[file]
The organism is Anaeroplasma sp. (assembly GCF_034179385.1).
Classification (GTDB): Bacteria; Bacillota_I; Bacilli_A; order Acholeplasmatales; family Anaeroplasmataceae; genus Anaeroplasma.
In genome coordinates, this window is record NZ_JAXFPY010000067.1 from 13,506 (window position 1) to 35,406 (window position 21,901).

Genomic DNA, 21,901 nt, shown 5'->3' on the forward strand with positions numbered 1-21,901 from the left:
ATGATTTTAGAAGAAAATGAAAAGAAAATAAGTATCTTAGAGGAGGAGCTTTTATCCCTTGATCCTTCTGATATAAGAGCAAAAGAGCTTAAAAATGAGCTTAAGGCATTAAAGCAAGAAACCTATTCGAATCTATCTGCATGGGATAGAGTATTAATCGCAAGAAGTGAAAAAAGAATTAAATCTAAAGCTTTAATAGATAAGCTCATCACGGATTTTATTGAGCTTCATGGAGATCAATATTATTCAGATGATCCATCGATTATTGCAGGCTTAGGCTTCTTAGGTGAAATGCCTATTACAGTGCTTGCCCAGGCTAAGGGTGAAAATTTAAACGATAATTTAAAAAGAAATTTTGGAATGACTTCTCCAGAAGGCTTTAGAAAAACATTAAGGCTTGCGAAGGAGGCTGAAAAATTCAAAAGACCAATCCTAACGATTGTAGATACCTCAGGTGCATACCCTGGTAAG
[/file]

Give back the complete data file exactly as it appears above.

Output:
The organism is Anaeroplasma sp. (assembly GCF_034179385.1).
Classification (GTDB): Bacteria; Bacillota_I; Bacilli_A; order Acholeplasmatales; family Anaeroplasmataceae; genus Anaeroplasma.
In genome coordinates, this window is record NZ_JAXFPY010000067.1 from 13,506 (window position 1) to 35,406 (window position 21,901).

Genomic DNA, 21,901 nt, shown 5'->3' on the forward strand with positions numbered 1-21,901 from the left:
ATGATTTTAGAAGAAAATGAAAAGAAAATAAGTATCTTAGAGGAGGAGCTTTTATCCCTTGATCCTTCTGATATAAGAGCAAAAGAGCTTAAAAATGAGCTTAAGGCATTAAAGCAAGAAACCTATTCGAATCTATCTGCATGGGATAGAGTATTAATCGCAAGAAGTGAAAAAAGAATTAAATCTAAAGCTTTAATAGATAAGCTCATCACGGATTTTATTGAGCTTCATGGAGATCAATATTATTCAGATGATCCATCGATTATTGCAGGCTTAGGCTTCTTAGGTGAAATGCCTATTACAGTGCTTGCCCAGGCTAAGGGTGAAAATTTAAACGATAATTTAAAAAGAAATTTTGGAATGACTTCTCCAGAAGGCTTTAGAAAAACATTAAGGCTTGCGAAGGAGGCTGAAAAATTCAAAAGACCAATCCTAACGATTGTAGATACCTCAGGTGCATACCCTGGTAAG